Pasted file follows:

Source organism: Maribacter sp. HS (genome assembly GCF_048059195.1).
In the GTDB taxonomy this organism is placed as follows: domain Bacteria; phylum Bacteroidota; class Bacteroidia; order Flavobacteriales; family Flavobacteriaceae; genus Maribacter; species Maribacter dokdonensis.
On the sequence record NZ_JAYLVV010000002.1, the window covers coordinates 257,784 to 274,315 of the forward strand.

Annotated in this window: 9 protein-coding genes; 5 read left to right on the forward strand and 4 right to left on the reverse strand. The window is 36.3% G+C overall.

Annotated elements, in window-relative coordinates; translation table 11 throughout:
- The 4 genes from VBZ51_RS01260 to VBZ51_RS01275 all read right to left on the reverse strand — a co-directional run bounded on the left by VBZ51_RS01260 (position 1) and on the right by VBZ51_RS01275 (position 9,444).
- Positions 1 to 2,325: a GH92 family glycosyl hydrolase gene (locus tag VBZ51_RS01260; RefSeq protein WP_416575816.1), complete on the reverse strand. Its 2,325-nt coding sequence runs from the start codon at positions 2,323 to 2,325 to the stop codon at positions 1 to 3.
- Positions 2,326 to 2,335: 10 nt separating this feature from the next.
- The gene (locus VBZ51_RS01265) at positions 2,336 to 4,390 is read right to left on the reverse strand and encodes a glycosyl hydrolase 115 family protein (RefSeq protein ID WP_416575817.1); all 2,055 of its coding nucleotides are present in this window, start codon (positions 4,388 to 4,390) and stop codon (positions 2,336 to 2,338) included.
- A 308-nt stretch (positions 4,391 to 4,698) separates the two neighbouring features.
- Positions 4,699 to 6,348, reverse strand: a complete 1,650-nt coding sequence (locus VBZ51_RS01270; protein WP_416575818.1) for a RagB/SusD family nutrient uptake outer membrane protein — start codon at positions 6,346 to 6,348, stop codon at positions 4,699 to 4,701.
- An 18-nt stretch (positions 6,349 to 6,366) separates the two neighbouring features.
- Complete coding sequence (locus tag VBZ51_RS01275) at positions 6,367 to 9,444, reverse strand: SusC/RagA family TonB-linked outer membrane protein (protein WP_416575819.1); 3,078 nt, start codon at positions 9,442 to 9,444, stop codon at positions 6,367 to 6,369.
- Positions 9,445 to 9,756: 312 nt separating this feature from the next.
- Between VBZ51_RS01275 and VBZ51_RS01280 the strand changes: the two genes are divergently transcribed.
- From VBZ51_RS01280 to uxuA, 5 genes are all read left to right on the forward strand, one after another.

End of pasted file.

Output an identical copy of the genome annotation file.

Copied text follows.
Source organism: Maribacter sp. HS (genome assembly GCF_048059195.1).
In the GTDB taxonomy this organism is placed as follows: domain Bacteria; phylum Bacteroidota; class Bacteroidia; order Flavobacteriales; family Flavobacteriaceae; genus Maribacter; species Maribacter dokdonensis.
On the sequence record NZ_JAYLVV010000002.1, the window covers coordinates 257,784 to 274,315 of the forward strand.

Annotated in this window: 9 protein-coding genes; 5 read left to right on the forward strand and 4 right to left on the reverse strand. The window is 36.3% G+C overall.

Annotated elements, in window-relative coordinates; translation table 11 throughout:
- The 4 genes from VBZ51_RS01260 to VBZ51_RS01275 all read right to left on the reverse strand — a co-directional run bounded on the left by VBZ51_RS01260 (position 1) and on the right by VBZ51_RS01275 (position 9,444).
- Positions 1 to 2,325: a GH92 family glycosyl hydrolase gene (locus tag VBZ51_RS01260; RefSeq protein WP_416575816.1), complete on the reverse strand. Its 2,325-nt coding sequence runs from the start codon at positions 2,323 to 2,325 to the stop codon at positions 1 to 3.
- Positions 2,326 to 2,335: 10 nt separating this feature from the next.
- The gene (locus VBZ51_RS01265) at positions 2,336 to 4,390 is read right to left on the reverse strand and encodes a glycosyl hydrolase 115 family protein (RefSeq protein ID WP_416575817.1); all 2,055 of its coding nucleotides are present in this window, start codon (positions 4,388 to 4,390) and stop codon (positions 2,336 to 2,338) included.
- A 308-nt stretch (positions 4,391 to 4,698) separates the two neighbouring features.
- Positions 4,699 to 6,348, reverse strand: a complete 1,650-nt coding sequence (locus VBZ51_RS01270; protein WP_416575818.1) for a RagB/SusD family nutrient uptake outer membrane protein — start codon at positions 6,346 to 6,348, stop codon at positions 4,699 to 4,701.
- An 18-nt stretch (positions 6,349 to 6,366) separates the two neighbouring features.
- Complete coding sequence (locus tag VBZ51_RS01275) at positions 6,367 to 9,444, reverse strand: SusC/RagA family TonB-linked outer membrane protein (protein WP_416575819.1); 3,078 nt, start codon at positions 9,442 to 9,444, stop codon at positions 6,367 to 6,369.
- Positions 9,445 to 9,756: 312 nt separating this feature from the next.
- Between VBZ51_RS01275 and VBZ51_RS01280 the strand changes: the two genes are divergently transcribed.
- From VBZ51_RS01280 to uxuA, 5 genes are all read left to right on the forward strand, one after another.